[photo_box title=”Is IoT Somehow Psychic?” image=”2389″]Sensing What?[/photo_box]

Is IoT Somehow Psychic?

Sensing What?

Lone Star has years of analytics experience. We are often amused by magical thinking and confusion about IoT sensors. There are at least three kinds of this confusion across all types of IoT. It’s worth thinking about each of them.  Together they amount to asking the question, “Sensing what?”

The first type of confusion is failure to ask, “What does this sensor do?”

This might seem silly. IT SENSES, DUMMY! But it would be wonderful if we knew how it generated measurements. For example, all (100%) of thermal sensors have time lag.

Precise thermal sensors may be S.L.O.W. If fast, they may have precision problems, or be expensive. And cost matters. Most IoT applications can’t afford many sensors. We might use a fast fire protection sensor’s temperature data for other IoT purposes. But we must remember it may not be very accurate.

There is no magic temperature sensor with perfect accuracy and zero delay. For some IoT applications this may not matter. But we need to ask, “What does the sensor do?”

The second type of confusion is what a sensor is reporting.

We see this in vibration sensors.

Recently, we did a proof of concept. We were given a vibration data stream. It had interesting patterns. But more interesting was the response when we asked what the sensor was reporting. It took a while to get the answer, because there are many different types of “vibration sensors.”

  • Displacement; a sensor measures distance – how far is a sensor moving back and forth?
  • Velocity; a sensor measures speed – how fast is a sensor moving back and forth?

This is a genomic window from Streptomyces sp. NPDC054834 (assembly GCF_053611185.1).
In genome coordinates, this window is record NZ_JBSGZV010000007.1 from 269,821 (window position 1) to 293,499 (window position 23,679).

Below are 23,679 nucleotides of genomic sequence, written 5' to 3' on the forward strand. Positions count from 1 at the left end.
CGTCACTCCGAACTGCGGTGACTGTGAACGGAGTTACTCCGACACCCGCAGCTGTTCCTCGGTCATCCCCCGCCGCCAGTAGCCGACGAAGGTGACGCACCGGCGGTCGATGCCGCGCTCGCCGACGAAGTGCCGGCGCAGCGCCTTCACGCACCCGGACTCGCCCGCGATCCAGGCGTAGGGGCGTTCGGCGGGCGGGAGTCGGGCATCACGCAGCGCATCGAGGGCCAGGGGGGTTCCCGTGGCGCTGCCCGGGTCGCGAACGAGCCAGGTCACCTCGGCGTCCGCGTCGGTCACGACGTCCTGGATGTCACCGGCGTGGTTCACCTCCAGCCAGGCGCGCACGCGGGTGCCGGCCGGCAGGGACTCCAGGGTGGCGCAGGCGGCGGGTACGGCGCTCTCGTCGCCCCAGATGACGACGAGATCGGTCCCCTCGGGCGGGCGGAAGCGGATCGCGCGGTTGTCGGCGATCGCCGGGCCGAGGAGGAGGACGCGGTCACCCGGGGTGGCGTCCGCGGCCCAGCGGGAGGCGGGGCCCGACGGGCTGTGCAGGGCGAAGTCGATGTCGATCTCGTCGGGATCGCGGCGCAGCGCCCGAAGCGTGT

• Acceleration; a sensor measures G’s – usually to estimate forces in back and forth motion.

In a perfect world, with perfect sensors, and perfect data bandwidth, these are interchangeable. We know the equations to move from force to acceleration to velocity to position, and back.

What is a sensor reporting?

But real sensors are limited. It may be impossible to use IoT position to estimate acceleration or force.

A third type of confusion is what a sensor’s data means.

In the proof of concept, the sensor was reporting “Gs.” We asked, ‘what kind of G’s?’ There are:

  • Gs “RMS” – all acceleration regardless of direction, smoothed by “root mean squared” and always a positive number.
  • Gs to snapshot acceleration in a time window (50% of the data should be positive numbers)
  • Gs in a specific frequency band (looking for specific energy inputs) rather than broad band

There are many other ways to sense vibration as acceleration. And, the other vibration sensors (position, velocity) are diverse, too.

So, are your sensors psychic? Do they know what you meant to measure? Can they guess your hopes and dreams for IoT?

Sadly, no. Your sensor does not have ESP.

The AnaltyicsOS application design environment (AOS Architect) has a critical feature; sensor simulators. AOS Architect simulates different sensors and their limitations. It helps you understand how sensors and an IoT application might cope with real-world conditions, bandwidth limits, and other nasty realities.

So, for IoT analytics success we suggest three things:

  1. Ask the three questions about your IoT sensor.
  2. Don’t wait for ESP sensors. Start creating value with IoT now.
  3. Work with applications developed to thrive in the real world; AnalyticsOS.

Or, you could pretend your sensors have ESP.

About Lone Star Analysis

Lone Star Analysis enables customers to make insightful decisions faster than their competitors.  We are a predictive guide bridging the gap between data and action.  Prescient insights support confident decisions for customers in Oil & Gas, Transportation & Logistics, Industrial Products & Services, Aerospace & Defense, and the Public Sector.

Lone Star delivers fast time to value supporting customers planning and on-going management needs.  Utilizing our TruNavigator® software platform, Lone Star brings proven modeling tools and analysis that improve customers top line, by winning more business, and improve the bottom line, by quickly enabling operational efficiency, cost reduction, and performance improvement. Our trusted AnalyticsOSSM software solutions support our customers’ real-time predictive analytics needs when continuous operational performance optimization, cost minimization, safety improvement, and risk reduction are important.

Headquartered in Dallas, Texas, Lone Star is found on the web at http://www.Lone-Star.com

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